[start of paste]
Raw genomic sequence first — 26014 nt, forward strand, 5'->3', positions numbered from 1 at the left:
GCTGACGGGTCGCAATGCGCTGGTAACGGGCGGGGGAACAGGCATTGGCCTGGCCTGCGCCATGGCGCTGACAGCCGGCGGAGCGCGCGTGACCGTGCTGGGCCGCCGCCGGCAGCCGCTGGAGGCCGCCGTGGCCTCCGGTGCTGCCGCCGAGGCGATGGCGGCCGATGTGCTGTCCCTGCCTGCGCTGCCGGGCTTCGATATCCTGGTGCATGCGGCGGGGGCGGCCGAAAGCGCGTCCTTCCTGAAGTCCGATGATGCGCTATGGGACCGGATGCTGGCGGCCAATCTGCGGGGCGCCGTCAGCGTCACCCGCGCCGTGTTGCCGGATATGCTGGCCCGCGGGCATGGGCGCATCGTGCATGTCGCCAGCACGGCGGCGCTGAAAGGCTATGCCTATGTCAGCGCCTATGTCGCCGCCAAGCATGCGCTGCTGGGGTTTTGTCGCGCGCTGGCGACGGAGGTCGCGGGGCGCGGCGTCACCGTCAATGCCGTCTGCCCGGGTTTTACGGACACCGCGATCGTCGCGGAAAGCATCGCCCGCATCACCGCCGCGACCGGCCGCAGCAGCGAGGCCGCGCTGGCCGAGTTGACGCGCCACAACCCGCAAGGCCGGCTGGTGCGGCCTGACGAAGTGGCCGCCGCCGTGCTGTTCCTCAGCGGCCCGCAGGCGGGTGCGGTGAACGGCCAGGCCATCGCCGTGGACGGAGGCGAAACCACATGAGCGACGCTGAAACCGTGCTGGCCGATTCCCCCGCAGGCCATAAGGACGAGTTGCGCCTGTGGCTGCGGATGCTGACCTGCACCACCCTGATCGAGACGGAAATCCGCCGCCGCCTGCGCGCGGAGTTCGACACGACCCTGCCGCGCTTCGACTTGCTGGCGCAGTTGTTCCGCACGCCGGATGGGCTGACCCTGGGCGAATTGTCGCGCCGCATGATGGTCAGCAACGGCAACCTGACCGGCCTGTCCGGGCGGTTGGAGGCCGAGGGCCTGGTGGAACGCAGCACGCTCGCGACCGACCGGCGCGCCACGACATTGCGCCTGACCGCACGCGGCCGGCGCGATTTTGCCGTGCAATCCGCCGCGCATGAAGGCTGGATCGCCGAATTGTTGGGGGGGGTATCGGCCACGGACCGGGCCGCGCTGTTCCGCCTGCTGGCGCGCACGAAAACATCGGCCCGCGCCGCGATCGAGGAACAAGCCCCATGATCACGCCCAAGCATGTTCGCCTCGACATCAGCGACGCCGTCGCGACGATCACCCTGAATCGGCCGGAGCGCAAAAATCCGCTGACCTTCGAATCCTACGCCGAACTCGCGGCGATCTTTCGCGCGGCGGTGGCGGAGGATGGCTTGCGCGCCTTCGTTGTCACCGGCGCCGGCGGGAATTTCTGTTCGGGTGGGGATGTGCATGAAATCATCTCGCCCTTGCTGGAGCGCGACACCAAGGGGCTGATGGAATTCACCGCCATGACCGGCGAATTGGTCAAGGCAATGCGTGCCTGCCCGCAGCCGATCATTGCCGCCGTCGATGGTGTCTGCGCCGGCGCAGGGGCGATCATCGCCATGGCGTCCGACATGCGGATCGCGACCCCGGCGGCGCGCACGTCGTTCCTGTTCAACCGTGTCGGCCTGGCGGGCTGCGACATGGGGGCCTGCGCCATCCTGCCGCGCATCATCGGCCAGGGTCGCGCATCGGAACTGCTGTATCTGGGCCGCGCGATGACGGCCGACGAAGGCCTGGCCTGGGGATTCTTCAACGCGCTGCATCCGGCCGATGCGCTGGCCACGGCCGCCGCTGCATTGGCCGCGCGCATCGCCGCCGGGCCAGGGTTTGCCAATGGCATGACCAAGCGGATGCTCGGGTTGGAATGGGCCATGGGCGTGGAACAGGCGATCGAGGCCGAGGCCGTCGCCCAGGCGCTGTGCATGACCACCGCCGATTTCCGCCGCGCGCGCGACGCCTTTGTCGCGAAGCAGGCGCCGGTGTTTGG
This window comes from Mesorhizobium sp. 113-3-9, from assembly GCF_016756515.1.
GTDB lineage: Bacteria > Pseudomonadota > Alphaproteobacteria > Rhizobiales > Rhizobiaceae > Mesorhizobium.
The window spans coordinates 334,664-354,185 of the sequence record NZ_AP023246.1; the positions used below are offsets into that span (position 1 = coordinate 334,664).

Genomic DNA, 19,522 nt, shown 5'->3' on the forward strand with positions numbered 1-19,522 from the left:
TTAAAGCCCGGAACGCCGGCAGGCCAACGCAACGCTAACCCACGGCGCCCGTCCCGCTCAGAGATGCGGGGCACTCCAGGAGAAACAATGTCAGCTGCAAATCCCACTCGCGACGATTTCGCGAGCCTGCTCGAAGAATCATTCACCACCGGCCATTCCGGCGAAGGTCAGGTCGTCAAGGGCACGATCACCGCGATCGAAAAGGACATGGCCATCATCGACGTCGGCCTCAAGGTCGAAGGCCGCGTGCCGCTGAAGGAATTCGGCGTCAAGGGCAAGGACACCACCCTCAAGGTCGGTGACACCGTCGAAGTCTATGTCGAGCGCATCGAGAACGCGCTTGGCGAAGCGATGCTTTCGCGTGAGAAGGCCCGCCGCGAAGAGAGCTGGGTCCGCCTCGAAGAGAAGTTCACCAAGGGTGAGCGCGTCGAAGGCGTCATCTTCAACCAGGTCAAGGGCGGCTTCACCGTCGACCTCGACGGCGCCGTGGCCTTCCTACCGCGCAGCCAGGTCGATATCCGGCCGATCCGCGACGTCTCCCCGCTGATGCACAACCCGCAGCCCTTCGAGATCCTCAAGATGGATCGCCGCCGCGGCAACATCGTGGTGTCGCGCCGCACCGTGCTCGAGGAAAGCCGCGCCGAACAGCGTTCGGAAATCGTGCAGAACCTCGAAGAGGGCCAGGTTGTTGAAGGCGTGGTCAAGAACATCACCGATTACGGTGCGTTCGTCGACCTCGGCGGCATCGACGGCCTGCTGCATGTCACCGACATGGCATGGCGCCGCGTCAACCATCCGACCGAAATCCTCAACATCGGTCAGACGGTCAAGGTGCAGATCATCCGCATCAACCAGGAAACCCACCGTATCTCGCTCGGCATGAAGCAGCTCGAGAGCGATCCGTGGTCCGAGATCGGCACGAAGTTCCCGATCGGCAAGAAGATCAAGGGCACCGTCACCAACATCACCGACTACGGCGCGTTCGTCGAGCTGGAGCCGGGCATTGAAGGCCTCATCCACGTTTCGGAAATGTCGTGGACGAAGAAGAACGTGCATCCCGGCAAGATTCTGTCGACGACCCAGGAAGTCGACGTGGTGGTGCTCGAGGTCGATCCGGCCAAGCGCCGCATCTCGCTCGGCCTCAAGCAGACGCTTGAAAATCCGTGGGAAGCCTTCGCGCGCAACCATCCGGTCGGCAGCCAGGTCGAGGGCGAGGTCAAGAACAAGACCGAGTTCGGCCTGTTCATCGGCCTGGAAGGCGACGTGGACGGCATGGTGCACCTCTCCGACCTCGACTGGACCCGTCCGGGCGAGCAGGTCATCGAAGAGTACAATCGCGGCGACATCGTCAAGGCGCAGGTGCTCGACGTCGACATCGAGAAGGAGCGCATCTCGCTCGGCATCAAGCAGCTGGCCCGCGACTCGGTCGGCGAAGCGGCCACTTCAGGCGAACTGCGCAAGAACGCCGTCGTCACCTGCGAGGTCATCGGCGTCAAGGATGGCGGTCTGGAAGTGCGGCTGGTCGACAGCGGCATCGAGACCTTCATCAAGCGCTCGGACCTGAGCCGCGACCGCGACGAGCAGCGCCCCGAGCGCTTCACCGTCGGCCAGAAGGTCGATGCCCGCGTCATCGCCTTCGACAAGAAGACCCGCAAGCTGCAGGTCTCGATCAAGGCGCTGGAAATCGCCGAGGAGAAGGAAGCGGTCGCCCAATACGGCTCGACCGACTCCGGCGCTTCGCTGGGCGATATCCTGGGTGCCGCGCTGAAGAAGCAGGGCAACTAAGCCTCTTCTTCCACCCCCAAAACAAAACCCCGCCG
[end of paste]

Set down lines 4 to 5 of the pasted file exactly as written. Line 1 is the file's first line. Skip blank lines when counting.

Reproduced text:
GTDB lineage: Bacteria > Pseudomonadota > Alphaproteobacteria > Rhizobiales > Rhizobiaceae > Mesorhizobium.
The window spans coordinates 334,664-354,185 of the sequence record NZ_AP023246.1; the positions used below are offsets into that span (position 1 = coordinate 334,664).